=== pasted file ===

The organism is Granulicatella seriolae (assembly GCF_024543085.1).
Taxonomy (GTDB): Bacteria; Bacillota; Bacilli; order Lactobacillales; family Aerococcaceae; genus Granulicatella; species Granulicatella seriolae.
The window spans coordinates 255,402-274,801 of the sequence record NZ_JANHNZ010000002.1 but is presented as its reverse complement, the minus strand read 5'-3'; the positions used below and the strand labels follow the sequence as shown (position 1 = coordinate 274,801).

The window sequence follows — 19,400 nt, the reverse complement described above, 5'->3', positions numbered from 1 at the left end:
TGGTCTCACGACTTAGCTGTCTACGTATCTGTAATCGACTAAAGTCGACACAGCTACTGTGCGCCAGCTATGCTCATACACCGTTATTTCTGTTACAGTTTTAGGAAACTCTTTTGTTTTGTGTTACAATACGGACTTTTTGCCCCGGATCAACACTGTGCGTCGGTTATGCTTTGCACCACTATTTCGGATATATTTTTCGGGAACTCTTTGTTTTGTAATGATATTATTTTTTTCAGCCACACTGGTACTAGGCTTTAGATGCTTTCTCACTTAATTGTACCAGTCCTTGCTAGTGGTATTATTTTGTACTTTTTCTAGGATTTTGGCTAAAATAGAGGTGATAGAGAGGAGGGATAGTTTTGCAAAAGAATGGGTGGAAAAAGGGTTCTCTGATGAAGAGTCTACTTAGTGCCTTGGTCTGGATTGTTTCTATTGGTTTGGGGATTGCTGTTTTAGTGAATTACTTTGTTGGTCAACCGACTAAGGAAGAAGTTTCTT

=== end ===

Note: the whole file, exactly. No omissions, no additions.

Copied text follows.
The organism is Granulicatella seriolae (assembly GCF_024543085.1).
Taxonomy (GTDB): Bacteria; Bacillota; Bacilli; order Lactobacillales; family Aerococcaceae; genus Granulicatella; species Granulicatella seriolae.
The window spans coordinates 255,402-274,801 of the sequence record NZ_JANHNZ010000002.1 but is presented as its reverse complement, the minus strand read 5'-3'; the positions used below and the strand labels follow the sequence as shown (position 1 = coordinate 274,801).

The window sequence follows — 19,400 nt, the reverse complement described above, 5'->3', positions numbered from 1 at the left end:
TGGTCTCACGACTTAGCTGTCTACGTATCTGTAATCGACTAAAGTCGACACAGCTACTGTGCGCCAGCTATGCTCATACACCGTTATTTCTGTTACAGTTTTAGGAAACTCTTTTGTTTTGTGTTACAATACGGACTTTTTGCCCCGGATCAACACTGTGCGTCGGTTATGCTTTGCACCACTATTTCGGATATATTTTTCGGGAACTCTTTGTTTTGTAATGATATTATTTTTTTCAGCCACACTGGTACTAGGCTTTAGATGCTTTCTCACTTAATTGTACCAGTCCTTGCTAGTGGTATTATTTTGTACTTTTTCTAGGATTTTGGCTAAAATAGAGGTGATAGAGAGGAGGGATAGTTTTGCAAAAGAATGGGTGGAAAAAGGGTTCTCTGATGAAGAGTCTACTTAGTGCCTTGGTCTGGATTGTTTCTATTGGTTTGGGGATTGCTGTTTTAGTGAATTACTTTGTTGGTCAACCGACTAAGGAAGAAGTTTCTT